Immigrant detentions not needed for justice
In a recent op-ed about Lopez-Valenzuela vs Maricopa County, Garrard County Attorney Mark H. Metcalf tells the American Civil Liberties Union to check its facts.
We know the facts.
Before Prop 100 passed, Arizona judges already were making sure that criminal defendants who pose a flight risk or danger are jailed while their cases are pending. There is no evidence that undocumented immigrants pose a greater risk of fleeing or committing new crimes than other defendants.
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In fact, Maricopa County does not even claim that Prop 100 is needed to address public safety. By letting legislators deny a category of people their day in court, Prop 100 violates the Constitution.
This time, it is undocumented immigrants. Next time, it could be low-income people, or anyone else unlucky enough to be politically unpopular.
With Prop 100, countless individuals who had been judged not to pose a flight risk by an Arizona court, and who were showing up for court as instructed, were thrown into jail for no good reason — clogging the jails at taxpayer expense. Worst of all, Prop 100 results in the wrongful jailing of people who turn out to be innocent and who are not deportable after all.
Director, ACLU Immigrants' Rights Project and lead counsel, Lopez-Valenzuela v. Maricopa County
San Francisco, Calif.
I'm really angry about Tuesday's election, but not about the results. I'm angry about the turnout. A 22.7 percent turnout in Fayette County — are you kidding me? That is pathetic.
I cannot believe so few people could be bothered to participate and make what amounts to a very minimal effort to go vote. I'm embarrassed to say I live here. When I used to live in Tennessee I thought turnout was poor, but this takes it to a whole new level.
So, to all those who just couldn't manage to show enough respect for their country to go vote, congratulations, your complacency is why the country is in the mess it's in.
Dirk Franzen, M.D.
End mental-illness stigma
May is Mental Health Awareness Month. Chances are you, a family member or someone else you know is affected by mental illness.
A 2012 National Institute of Health study found an estimated 9.6 million adults suffered from a serious mental, behavioral or emotional illness not related to developmental issues or substance abuse.
As school and workplace violence has brought attention to mental illness, strides have been made to make access to care easier. Under the Affordable Care Act, access is slowly beginning to improve.
One large barrier remains: Due to the stigma of mental illness, many people will not get treatment.A recent study in Psychological Medicine found that one in four American adults suffered from mental illness but 26 percent actually go for treatment.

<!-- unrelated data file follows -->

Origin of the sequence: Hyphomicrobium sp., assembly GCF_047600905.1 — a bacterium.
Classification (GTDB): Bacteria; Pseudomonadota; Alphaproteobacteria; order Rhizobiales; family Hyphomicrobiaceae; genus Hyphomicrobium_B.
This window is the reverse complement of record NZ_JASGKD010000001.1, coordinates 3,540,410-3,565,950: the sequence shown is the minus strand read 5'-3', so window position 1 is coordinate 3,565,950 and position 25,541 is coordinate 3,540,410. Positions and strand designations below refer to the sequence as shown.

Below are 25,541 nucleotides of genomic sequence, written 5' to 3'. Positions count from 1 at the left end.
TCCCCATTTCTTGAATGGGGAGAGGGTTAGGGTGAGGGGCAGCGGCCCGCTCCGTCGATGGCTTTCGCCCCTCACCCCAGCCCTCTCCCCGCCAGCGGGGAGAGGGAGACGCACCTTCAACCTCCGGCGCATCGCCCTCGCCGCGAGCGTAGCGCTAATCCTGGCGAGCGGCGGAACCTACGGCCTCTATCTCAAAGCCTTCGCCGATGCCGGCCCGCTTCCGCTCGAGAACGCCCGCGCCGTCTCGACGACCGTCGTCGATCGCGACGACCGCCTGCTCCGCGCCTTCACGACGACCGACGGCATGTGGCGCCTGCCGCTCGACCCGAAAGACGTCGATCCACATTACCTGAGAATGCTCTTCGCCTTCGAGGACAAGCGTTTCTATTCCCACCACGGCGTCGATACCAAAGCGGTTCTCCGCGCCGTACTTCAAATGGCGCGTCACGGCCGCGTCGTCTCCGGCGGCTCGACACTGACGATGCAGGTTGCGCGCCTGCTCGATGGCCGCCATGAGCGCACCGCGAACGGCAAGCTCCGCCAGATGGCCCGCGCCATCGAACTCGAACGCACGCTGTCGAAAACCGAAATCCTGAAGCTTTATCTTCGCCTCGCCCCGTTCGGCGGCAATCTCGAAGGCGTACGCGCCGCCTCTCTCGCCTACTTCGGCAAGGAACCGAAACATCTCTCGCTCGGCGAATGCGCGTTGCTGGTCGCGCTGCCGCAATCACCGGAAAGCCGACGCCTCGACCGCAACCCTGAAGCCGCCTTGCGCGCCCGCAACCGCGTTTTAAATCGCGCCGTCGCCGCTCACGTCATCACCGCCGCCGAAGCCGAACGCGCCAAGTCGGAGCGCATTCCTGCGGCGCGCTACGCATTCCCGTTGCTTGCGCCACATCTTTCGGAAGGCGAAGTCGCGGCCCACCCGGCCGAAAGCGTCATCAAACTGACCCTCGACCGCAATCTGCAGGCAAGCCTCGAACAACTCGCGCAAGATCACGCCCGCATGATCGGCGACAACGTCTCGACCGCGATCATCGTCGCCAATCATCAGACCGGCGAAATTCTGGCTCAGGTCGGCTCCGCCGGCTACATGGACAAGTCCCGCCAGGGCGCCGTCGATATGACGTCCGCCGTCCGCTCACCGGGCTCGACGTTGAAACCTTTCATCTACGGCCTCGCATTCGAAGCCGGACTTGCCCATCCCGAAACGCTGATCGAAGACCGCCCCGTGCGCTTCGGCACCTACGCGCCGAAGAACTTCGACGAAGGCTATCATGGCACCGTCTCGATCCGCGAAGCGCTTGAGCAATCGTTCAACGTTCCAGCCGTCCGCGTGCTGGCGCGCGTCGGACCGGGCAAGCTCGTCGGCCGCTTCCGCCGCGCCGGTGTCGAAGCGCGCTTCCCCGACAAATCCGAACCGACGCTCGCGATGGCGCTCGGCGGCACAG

I'm quite open about my bipolar disorder and depression. But having been the subject of discrimination at a job, I certainly understand anyone's trepidation about seeking care.
When I had to be off for treatment, my then-employer would not allow me to return until I had an exam by physicians of their choosing.
Most people with depression, bipolar, anxiety and even schizophrenia not only go on to get an education, but work and raise families as well. Just as someone might have high blood pressure or diabetes, some have chemical imbalances that cause altered function of the brain — that's all mental illness is.
By keeping an open mind and showing compassion to someone who might have a mental illness, you may be helping them get the care they need.
Beshear's wrong move
After ignoring the separation of church and state by providing massive tax breaks to religious organizations like the Creation Museum and the Noah's Ark theme park, Gov. Steve Beshear's recent lawsuit on gay marriage was utterly despicable.
His lawyers argued for only providing benefits for straight couples, based on the utter bull that they're the only ones who can procreate.
Is he going to deny post menopausal couples or any couples where the man and/or woman are infertile?
Do we have no orphans who need homes, perhaps with a gay or lesbian couple? Is there no benefit to the state in general in happy and secure couples being able to pool their resources?
Beshear is now officially in the running for worst governor in the country. It's a good thing he can never run again. He is an embarrassment to the Democratic Party, the state of Kentucky and America.
No justice in son's death
My son died in Lexington last year of a drug overdose. The whole situation was mishandled from the beginning. To start, a lot of our son's friends knew about his death before we did. They were calling around and looking for him hours before we were notified.
Then, the lack of cooperation from the police department in investigating his death was just another slap in the face on top of the grief and suffering.
He died in the apartment of a now-convicted heroin dealer, but she won't be charged for her part in his death because there wasn't enough evidence.
If the police would have followed up on information we gave them things might be different. They made us feel that because he died of a drug overdose it wasn't important enough for them to pursue.
Heroin trafficking and overdose death is a problem everywhere. No community, neighborhood or family is immune. Drug laws and sentences are not tough enough. Now federal sentencing guidelines for some drug sales could be lowered, which could result in drug dealers being released from prison early.